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Devising a Judicial Clerkships Application Strategy

In deciding which judges to apply to, you should consider the following factors: 

  • Do you prefer appellate or trial court?
  • Once you have targeted a particular court or group of courts, which particular judge or judges are right for you?
  • What “type” of judge, intellectually, temperamentally, politically, and personally, are you looking for?
  • How free are you to consider less popular geographic areas where clerkships may be more available?
  • How competitive a particular clerkship is and what your chances are.

Researching Judges

It makes no sense to apply to a large number of unscreened judges whose names you have picked at random.  A well-researched judge list pays off. Chances are that judges you are more interested in will be more likely to be interested in you. In addition, careful research will avoid the problem many students have had when judges they were not as excited about gave them interviews and offers before judges that might have been a better fit even started their interviewing process. We have several resources listed in Researching Judges. There, you will also find a list of judges who have hired Penn clerks. However, do not limit yourself to these judges. Every year, judges who have not hired from Penn before do so.

In addition to our online resources, speak with 3Ls who will be clerking after graduation, recent graduates who are clerking or have clerked, your professors and lawyers at your summer employment.  (For a list of professors and staff who have clerked, click here.) Do not ask only about the judges they may have clerked for; ask if they have recommendations of other judges who could provide an excellent clerkship experience. Some questions you might ask are:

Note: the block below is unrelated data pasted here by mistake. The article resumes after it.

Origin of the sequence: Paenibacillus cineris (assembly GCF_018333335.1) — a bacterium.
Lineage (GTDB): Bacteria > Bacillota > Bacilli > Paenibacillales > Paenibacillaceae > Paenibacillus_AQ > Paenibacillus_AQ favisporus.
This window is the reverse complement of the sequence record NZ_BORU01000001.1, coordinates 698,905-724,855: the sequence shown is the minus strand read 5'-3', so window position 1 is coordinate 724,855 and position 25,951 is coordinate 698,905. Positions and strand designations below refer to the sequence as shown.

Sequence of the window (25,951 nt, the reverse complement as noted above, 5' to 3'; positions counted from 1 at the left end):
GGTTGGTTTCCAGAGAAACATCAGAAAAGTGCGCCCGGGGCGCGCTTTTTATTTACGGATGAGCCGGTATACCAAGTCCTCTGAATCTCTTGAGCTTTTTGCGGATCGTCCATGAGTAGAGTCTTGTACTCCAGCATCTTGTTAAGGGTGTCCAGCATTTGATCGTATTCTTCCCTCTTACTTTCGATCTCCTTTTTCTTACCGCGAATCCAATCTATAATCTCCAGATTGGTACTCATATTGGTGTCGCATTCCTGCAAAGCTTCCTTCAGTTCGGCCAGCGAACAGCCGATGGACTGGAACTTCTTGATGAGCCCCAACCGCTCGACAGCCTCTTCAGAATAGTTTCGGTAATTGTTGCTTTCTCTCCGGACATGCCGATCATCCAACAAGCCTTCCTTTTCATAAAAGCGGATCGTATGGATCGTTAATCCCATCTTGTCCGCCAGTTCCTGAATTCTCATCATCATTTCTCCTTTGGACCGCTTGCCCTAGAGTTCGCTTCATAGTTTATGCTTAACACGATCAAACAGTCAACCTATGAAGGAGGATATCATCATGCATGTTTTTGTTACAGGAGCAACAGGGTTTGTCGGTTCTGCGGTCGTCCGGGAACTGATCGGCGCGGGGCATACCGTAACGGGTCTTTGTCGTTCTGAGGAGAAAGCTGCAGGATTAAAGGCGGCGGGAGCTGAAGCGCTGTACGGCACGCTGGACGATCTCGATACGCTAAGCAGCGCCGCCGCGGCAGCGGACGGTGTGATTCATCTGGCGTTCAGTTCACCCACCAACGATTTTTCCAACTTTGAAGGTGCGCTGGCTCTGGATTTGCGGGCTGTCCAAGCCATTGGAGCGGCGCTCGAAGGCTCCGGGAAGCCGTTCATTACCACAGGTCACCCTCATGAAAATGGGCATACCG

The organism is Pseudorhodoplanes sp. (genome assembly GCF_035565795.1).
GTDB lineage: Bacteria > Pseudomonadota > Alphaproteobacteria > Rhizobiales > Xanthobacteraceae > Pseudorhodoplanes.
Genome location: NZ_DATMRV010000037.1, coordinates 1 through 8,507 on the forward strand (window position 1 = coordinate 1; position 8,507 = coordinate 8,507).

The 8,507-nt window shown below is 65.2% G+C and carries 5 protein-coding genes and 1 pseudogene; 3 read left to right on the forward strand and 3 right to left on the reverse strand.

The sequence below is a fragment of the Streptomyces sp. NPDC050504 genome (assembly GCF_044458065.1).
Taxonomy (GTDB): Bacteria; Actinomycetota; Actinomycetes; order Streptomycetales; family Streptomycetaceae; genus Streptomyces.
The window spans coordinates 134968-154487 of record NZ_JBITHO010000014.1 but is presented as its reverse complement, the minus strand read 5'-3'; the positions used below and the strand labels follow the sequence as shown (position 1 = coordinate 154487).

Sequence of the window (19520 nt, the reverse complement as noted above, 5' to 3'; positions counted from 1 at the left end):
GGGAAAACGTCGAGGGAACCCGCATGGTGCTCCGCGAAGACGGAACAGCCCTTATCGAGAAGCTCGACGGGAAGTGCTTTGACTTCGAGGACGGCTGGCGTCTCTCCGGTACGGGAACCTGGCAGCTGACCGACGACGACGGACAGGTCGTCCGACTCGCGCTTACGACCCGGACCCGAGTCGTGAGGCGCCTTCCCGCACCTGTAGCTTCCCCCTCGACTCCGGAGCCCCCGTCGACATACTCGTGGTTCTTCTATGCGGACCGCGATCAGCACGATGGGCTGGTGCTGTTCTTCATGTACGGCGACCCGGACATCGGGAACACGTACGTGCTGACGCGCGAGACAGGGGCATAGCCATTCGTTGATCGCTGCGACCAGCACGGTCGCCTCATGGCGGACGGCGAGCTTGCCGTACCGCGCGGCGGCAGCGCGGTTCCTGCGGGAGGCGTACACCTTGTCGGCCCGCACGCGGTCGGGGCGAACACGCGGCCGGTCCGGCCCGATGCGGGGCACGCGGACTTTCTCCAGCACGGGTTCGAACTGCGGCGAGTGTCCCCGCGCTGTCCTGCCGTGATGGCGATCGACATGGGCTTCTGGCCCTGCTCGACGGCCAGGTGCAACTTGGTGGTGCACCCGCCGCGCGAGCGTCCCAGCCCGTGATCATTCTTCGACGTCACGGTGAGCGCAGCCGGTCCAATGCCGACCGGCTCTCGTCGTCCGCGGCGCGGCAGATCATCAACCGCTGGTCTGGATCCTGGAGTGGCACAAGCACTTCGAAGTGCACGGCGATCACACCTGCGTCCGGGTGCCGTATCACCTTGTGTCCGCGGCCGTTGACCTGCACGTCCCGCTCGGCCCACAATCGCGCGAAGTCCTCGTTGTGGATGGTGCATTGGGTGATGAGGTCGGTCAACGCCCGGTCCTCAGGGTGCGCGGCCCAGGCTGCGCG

• What is the judge’s personality like?
  • How is the judge viewed in the legal community?
  • Does the judge prefer clerks who agree with her or are willing to argue different views?
  • Does the judge have personal or political beliefs that affect his/her judging?
  • Is the judge close to or standoffish from his clerks?
  • What are the best/worst things about working for the judge?
  • How extensively does the judges edit and comment on the clerks’ writing?
  • What is it like living in (town/city/area)?
  • What hours do the clerks work?

For details on clerkship vacancies with particular federal judges, visit the Online System for Clerkship Application & Review (“OSCAR”). There, many judges will post their clerkship openings, will indicate whether they accept applications by mail, online or via email and, in many cases, will list exactly what application materials they wish to receive. Be aware, however, that not all federal judges use OSCAR to post clerkship openings. If there is a federal judge you would like to apply to who has not posted any information, we suggest you call chambers, be sure to mention that you first checked OSCAR and ask if the judge is hiring for the term.

Evaluate the Competitiveness of Particular Clerkships

The application process for clerkships is highly competitive. The number and quality of applicants for a given clerkship is a function of the particular judge’s reputation, the prestige of the court, the nature of the work, the relationship of the judge to his or her clerks, and the court’s location.

Circuit court clerkships are highly competitive, particularly in such traditionally esteemed courts as the Second, Third, Ninth, and District of Columbia Circuits. While any of a number of credentials, skills, or talents may spark a Circuit Court Judge’s interest, strong academic success is an essential.

District court judges also look for excellent academic achievement. In general, district court clerkships are quite competitive, though this varies from one court to another, and often from one judge to another. Some judges, particularly in the Northeast Corridor, California, and Chicago, receive hundreds if not over a thousand applications per year.